Chinese English

  • Welcome to Microhm
Position:Home » Technical Articles

Resistor's Maximum Applied Voltage, Power Dissipation and Rated Power

Writer:Microhm Page View:Date:2019-05-17
Voltages above maximum applied voltage may cause an arc between the resistor terminals. At high voltages, RP can also become significant, allowing current to leak around the internal resistance. High-voltage resistors must be kept clean. Fingerprints, oil, dirt, and dust all create unwanted current paths, lowering RP and increasing leakage or even arcing. This is why resistors for use in high-voltage circuits are long and thin with their terminals far apart — to minimize leakage and maximize the ability to withstand high voltage. 

After resistor's value, maximum applied voltage, power dissipation is the next most important characteristic of a resistor. An overloaded resistor often changes in value over time and can often get hot enough to burn itself and surrounding components. Every circuit designer learns the smell of burnt resistor sooner or later!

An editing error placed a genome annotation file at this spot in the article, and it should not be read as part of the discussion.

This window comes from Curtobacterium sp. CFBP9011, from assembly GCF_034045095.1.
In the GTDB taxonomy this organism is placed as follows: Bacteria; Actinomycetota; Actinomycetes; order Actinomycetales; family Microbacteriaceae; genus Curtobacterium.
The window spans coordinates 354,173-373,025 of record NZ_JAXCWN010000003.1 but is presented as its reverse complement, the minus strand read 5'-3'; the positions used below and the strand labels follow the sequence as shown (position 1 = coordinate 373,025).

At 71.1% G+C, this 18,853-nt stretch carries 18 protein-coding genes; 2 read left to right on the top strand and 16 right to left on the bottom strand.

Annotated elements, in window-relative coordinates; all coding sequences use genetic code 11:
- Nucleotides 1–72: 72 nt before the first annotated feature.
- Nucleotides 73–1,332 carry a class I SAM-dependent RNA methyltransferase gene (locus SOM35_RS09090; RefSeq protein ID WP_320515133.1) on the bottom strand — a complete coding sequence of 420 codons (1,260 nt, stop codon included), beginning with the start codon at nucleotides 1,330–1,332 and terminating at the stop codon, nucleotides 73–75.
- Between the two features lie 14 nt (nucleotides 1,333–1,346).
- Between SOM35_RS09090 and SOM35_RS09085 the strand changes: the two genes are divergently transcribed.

The common rule of thumb is to calculate how much power the resistor will have to dissipate and then use the next largest size or a factor of two higher dissipation rating, whichever is larger. The power rating is based on unobstructed air circulation around the resistor. For resistors dissipating more than a watt, arrange nearby components so that air can circulate freely. If possible, mount power resistors horizontally so that convection cools all parts of the resistor equally.


Latest News

Hot Articles

Resistance applications